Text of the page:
年糕 Sticky Cake

Sticky Cake /Nián gāo, Year cake or Chinese New Year’s cake  is a food prepared from glutinous rice and  traditionally it is most popular during chinese new year.

How you normally prepare / cook your sticky rice?  pan fried it? stir fried it? deep fried it with sweet potato & yam? steamed it?

In Shanghai style, In Korean / Japan style, the most common is stir-fry method.  In Malaysia , normally we deep fried the sticky rice with one layer of sweet potato & yam with a flour batter. Besides that, you may stuffed the sticky cake (2 pieces layer) with red bean paste / lotus seed paste filling and deep fried it. I even found some people just fried it with egg, simply delicious!

Here I would like to share this steamed sticky cake coated with grinded coconut.

IMG_1547

  • Slice the sticky cake into long thin shape (1.5 cm)
  • Arrange nicely on the place
  • Prepare the wok with water with a stand for steaming
  • Steam the sticky cake for 8 minute
  • Mixed 1 tea spoon fine salt with grinded coconut
  • Coat the sticky cake with ginded coconut (roll it and ensure all fully coated), ready to serve.

 

I would like to share the history of sticky cake.

There are many traditions associated with the Chinese New Years season or Spring Festival. However, one important tradition takes place before the old year has come to a close. According to legend, one week before the Spring Festival begins, the Kitchen God returns to heaven to report on a family’s behavior during the previous year. A negative report by the Kitchen God means a family will suffer from bad luck during the year to come.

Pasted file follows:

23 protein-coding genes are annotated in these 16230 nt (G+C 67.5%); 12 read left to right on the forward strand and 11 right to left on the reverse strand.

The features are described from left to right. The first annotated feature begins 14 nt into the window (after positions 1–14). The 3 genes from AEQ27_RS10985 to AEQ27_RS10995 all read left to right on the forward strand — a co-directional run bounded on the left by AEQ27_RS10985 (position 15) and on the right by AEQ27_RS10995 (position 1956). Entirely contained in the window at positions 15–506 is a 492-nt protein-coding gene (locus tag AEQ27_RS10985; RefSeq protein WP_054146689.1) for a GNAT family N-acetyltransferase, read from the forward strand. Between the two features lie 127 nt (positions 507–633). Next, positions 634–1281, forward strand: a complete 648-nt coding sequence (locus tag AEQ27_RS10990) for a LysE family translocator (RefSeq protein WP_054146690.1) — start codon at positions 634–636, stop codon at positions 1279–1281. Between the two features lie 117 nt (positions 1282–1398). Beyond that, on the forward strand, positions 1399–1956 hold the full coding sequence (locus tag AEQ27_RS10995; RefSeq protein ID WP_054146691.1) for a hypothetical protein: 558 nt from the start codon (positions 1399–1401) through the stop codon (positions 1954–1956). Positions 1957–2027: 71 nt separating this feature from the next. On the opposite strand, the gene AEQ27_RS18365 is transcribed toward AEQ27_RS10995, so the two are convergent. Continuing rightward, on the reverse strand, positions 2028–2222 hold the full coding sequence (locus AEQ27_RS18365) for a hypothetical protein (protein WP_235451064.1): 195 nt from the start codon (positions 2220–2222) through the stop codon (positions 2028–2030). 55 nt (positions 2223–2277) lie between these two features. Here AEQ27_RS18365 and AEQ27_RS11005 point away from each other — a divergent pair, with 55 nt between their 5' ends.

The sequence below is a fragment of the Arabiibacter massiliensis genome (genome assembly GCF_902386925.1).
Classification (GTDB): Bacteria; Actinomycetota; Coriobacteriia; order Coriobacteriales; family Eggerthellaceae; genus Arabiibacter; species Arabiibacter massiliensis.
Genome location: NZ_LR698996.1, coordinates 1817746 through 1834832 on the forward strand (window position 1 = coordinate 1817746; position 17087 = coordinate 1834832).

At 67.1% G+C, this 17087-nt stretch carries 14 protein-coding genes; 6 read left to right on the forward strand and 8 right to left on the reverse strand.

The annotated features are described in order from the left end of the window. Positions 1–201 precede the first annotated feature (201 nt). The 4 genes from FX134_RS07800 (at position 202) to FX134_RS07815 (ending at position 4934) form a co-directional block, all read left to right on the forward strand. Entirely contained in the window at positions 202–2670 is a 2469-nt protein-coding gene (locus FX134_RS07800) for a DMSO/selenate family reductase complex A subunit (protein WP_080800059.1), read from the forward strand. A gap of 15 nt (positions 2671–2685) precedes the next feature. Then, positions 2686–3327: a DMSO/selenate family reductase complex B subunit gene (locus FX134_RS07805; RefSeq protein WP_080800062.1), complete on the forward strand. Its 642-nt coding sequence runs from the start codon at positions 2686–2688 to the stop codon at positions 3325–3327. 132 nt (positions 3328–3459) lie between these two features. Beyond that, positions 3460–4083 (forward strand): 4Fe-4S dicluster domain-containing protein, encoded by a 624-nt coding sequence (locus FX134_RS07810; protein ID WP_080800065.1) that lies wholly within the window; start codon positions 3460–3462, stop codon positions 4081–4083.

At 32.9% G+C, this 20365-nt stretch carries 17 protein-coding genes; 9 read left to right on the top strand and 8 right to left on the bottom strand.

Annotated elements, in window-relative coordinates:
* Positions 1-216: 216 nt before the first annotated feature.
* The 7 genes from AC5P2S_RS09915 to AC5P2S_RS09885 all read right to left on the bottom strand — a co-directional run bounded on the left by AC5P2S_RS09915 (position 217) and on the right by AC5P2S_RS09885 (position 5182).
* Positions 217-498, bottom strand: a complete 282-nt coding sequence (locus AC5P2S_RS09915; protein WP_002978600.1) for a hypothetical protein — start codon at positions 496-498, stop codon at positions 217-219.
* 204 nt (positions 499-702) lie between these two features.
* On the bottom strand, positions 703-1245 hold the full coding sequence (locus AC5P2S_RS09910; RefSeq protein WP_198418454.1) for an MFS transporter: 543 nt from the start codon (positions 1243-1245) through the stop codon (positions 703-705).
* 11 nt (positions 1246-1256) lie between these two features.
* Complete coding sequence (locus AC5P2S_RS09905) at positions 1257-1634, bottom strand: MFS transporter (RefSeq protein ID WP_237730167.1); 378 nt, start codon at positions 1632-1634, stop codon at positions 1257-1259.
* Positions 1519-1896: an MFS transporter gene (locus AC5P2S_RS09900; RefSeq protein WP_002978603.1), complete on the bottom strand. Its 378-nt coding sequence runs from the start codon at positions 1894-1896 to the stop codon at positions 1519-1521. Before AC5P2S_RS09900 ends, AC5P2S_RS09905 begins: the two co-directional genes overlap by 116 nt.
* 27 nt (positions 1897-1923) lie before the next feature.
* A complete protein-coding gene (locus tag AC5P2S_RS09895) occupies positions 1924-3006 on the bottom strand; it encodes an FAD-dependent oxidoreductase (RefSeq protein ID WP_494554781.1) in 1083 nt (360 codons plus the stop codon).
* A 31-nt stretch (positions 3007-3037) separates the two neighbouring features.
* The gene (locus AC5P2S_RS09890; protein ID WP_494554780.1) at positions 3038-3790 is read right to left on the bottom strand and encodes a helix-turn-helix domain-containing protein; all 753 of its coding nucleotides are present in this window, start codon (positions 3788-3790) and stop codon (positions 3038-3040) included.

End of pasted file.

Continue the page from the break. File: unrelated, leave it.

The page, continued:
In The Kitchen’s God Wife, Amy Tan describes the legend of how the Kitchen God came to exist. Basically, a beggar named Zhang leaped into a fireplace to escape being seen by his former wife. His embarrassment came not from his reduced circumstances, but from the way he had mistreated her. His wife tried vainly to put out the fire, but was ultimately forced to watch her former husband’s ashes fly up the chimney. Upon hearing the story, the Jade Emperor decided to reward the man for admitting to his wrongdoings by making him Kitchen God, charged with watching over everyone’s behavior.

Not surprisingly given his important task, images of the Kitchen God portray him as a rather imposing figure. The narrator in The Kitchen God’s Wife describes one given to her by her mother: “The man is rather large and is seated in regal splendor, holding a quill in one hand, a tablet in the other. He has two long whiskers, shaped like smooth, tapered black whips.

In order to ensure a favorable report from the Kitchen God, the custom evolved of feeding him Sticky Cake. According to different accounts this was either a bribe, or simply a means of ensuring the Kitchen God’s mouth was too full of cake to pass on an unfavorable report. Sticky Cake is steamed (as are most Chinese cakes) and made with glutinous rice flour and dried fruit. Traditionally, Sticky Cake is made with peen tong a traditional Chinese brown candy that is available at Asian markets (the glutinous rice flour can also be found at Asian markets). Sticky cake can be made with either peen tong or brown sugar.

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